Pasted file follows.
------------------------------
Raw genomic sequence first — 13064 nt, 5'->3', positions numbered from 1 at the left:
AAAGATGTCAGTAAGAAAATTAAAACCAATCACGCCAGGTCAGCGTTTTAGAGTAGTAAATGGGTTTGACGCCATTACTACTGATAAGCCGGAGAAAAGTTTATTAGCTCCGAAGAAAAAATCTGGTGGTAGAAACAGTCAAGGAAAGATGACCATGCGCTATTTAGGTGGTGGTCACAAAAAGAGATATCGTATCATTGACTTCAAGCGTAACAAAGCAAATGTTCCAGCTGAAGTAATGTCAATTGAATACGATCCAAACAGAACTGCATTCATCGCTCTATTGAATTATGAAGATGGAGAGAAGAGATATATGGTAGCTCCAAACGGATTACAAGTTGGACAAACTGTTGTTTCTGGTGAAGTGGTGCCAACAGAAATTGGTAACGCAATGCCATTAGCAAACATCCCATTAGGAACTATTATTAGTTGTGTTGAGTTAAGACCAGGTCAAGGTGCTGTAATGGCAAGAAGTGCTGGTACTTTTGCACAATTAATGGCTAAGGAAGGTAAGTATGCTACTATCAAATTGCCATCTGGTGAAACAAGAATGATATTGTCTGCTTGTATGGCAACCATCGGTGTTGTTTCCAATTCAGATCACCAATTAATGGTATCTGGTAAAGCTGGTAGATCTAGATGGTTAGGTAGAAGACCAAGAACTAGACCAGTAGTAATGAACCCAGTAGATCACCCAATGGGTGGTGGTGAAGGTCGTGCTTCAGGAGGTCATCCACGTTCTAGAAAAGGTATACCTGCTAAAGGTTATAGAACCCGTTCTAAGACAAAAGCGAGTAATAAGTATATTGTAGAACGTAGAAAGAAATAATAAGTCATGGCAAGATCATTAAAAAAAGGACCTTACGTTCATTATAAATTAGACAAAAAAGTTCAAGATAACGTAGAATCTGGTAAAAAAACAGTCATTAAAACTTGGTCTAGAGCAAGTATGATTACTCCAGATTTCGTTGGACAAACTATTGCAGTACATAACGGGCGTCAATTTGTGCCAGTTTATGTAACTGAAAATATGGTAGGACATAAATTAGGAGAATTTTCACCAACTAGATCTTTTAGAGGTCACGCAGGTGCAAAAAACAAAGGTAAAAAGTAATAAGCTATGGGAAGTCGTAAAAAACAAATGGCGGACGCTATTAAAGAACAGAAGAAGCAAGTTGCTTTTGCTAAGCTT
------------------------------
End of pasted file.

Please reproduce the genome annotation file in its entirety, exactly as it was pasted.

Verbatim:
Raw genomic sequence first — 13064 nt, 5'->3', positions numbered from 1 at the left:
AAAGATGTCAGTAAGAAAATTAAAACCAATCACGCCAGGTCAGCGTTTTAGAGTAGTAAATGGGTTTGACGCCATTACTACTGATAAGCCGGAGAAAAGTTTATTAGCTCCGAAGAAAAAATCTGGTGGTAGAAACAGTCAAGGAAAGATGACCATGCGCTATTTAGGTGGTGGTCACAAAAAGAGATATCGTATCATTGACTTCAAGCGTAACAAAGCAAATGTTCCAGCTGAAGTAATGTCAATTGAATACGATCCAAACAGAACTGCATTCATCGCTCTATTGAATTATGAAGATGGAGAGAAGAGATATATGGTAGCTCCAAACGGATTACAAGTTGGACAAACTGTTGTTTCTGGTGAAGTGGTGCCAACAGAAATTGGTAACGCAATGCCATTAGCAAACATCCCATTAGGAACTATTATTAGTTGTGTTGAGTTAAGACCAGGTCAAGGTGCTGTAATGGCAAGAAGTGCTGGTACTTTTGCACAATTAATGGCTAAGGAAGGTAAGTATGCTACTATCAAATTGCCATCTGGTGAAACAAGAATGATATTGTCTGCTTGTATGGCAACCATCGGTGTTGTTTCCAATTCAGATCACCAATTAATGGTATCTGGTAAAGCTGGTAGATCTAGATGGTTAGGTAGAAGACCAAGAACTAGACCAGTAGTAATGAACCCAGTAGATCACCCAATGGGTGGTGGTGAAGGTCGTGCTTCAGGAGGTCATCCACGTTCTAGAAAAGGTATACCTGCTAAAGGTTATAGAACCCGTTCTAAGACAAAAGCGAGTAATAAGTATATTGTAGAACGTAGAAAGAAATAATAAGTCATGGCAAGATCATTAAAAAAAGGACCTTACGTTCATTATAAATTAGACAAAAAAGTTCAAGATAACGTAGAATCTGGTAAAAAAACAGTCATTAAAACTTGGTCTAGAGCAAGTATGATTACTCCAGATTTCGTTGGACAAACTATTGCAGTACATAACGGGCGTCAATTTGTGCCAGTTTATGTAACTGAAAATATGGTAGGACATAAATTAGGAGAATTTTCACCAACTAGATCTTTTAGAGGTCACGCAGGTGCAAAAAACAAAGGTAAAAAGTAATAAGCTATGGGAAGTCGTAAAAAACAAATGGCGGACGCTATTAAAGAACAGAAGAAGCAAGTTGCTTTTGCTAAGCTT